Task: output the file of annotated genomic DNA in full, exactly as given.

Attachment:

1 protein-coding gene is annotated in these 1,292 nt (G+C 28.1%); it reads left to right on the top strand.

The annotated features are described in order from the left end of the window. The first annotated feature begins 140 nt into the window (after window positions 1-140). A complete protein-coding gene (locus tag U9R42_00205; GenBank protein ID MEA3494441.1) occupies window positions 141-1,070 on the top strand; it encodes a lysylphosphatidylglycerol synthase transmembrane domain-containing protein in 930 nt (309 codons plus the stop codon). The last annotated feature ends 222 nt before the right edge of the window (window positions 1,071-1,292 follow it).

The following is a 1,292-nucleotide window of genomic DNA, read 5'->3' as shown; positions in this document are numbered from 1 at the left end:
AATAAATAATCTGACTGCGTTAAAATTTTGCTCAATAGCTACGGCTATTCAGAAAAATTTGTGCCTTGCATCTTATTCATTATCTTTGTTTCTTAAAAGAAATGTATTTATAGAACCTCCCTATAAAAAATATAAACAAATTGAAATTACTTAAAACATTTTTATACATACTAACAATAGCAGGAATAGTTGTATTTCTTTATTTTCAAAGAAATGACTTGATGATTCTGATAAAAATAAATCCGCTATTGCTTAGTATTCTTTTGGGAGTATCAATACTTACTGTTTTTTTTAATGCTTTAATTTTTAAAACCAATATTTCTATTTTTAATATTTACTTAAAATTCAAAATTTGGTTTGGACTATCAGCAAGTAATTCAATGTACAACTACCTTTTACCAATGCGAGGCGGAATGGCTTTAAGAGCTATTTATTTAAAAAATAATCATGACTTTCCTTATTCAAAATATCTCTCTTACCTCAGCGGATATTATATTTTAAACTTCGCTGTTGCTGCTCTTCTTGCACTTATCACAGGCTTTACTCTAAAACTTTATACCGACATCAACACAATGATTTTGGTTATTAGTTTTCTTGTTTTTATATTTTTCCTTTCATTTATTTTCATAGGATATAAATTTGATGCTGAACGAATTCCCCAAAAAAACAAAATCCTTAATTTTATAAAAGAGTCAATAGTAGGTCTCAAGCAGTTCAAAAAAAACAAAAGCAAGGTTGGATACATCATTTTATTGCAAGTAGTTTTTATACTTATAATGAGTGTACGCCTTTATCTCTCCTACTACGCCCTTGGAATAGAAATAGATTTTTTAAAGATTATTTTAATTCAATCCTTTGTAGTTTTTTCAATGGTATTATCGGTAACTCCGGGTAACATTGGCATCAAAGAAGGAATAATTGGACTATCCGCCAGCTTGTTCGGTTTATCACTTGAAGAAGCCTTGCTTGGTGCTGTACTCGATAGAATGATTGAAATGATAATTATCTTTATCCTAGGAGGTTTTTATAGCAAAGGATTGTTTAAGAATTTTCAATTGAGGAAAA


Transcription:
1 protein-coding gene is annotated in these 1,292 nt (G+C 28.1%); it reads left to right on the top strand.

The annotated features are described in order from the left end of the window. The first annotated feature begins 140 nt into the window (after window positions 1-140). A complete protein-coding gene (locus tag U9R42_00205; GenBank protein ID MEA3494441.1) occupies window positions 141-1,070 on the top strand; it encodes a lysylphosphatidylglycerol synthase transmembrane domain-containing protein in 930 nt (309 codons plus the stop codon). The last annotated feature ends 222 nt before the right edge of the window (window positions 1,071-1,292 follow it).

The following is a 1,292-nucleotide window of genomic DNA, read 5'->3' as shown; positions in this document are numbered from 1 at the left end:
AATAAATAATCTGACTGCGTTAAAATTTTGCTCAATAGCTACGGCTATTCAGAAAAATTTGTGCCTTGCATCTTATTCATTATCTTTGTTTCTTAAAAGAAATGTATTTATAGAACCTCCCTATAAAAAATATAAACAAATTGAAATTACTTAAAACATTTTTATACATACTAACAATAGCAGGAATAGTTGTATTTCTTTATTTTCAAAGAAATGACTTGATGATTCTGATAAAAATAAATCCGCTATTGCTTAGTATTCTTTTGGGAGTATCAATACTTACTGTTTTTTTTAATGCTTTAATTTTTAAAACCAATATTTCTATTTTTAATATTTACTTAAAATTCAAAATTTGGTTTGGACTATCAGCAAGTAATTCAATGTACAACTACCTTTTACCAATGCGAGGCGGAATGGCTTTAAGAGCTATTTATTTAAAAAATAATCATGACTTTCCTTATTCAAAATATCTCTCTTACCTCAGCGGATATTATATTTTAAACTTCGCTGTTGCTGCTCTTCTTGCACTTATCACAGGCTTTACTCTAAAACTTTATACCGACATCAACACAATGATTTTGGTTATTAGTTTTCTTGTTTTTATATTTTTCCTTTCATTTATTTTCATAGGATATAAATTTGATGCTGAACGAATTCCCCAAAAAAACAAAATCCTTAATTTTATAAAAGAGTCAATAGTAGGTCTCAAGCAGTTCAAAAAAAACAAAAGCAAGGTTGGATACATCATTTTATTGCAAGTAGTTTTTATACTTATAATGAGTGTACGCCTTTATCTCTCCTACTACGCCCTTGGAATAGAAATAGATTTTTTAAAGATTATTTTAATTCAATCCTTTGTAGTTTTTTCAATGGTATTATCGGTAACTCCGGGTAACATTGGCATCAAAGAAGGAATAATTGGACTATCCGCCAGCTTGTTCGGTTTATCACTTGAAGAAGCCTTGCTTGGTGCTGTACTCGATAGAATGATTGAAATGATAATTATCTTTATCCTAGGAGGTTTTTATAGCAAAGGATTGTTTAAGAATTTTCAATTGAGGAAAA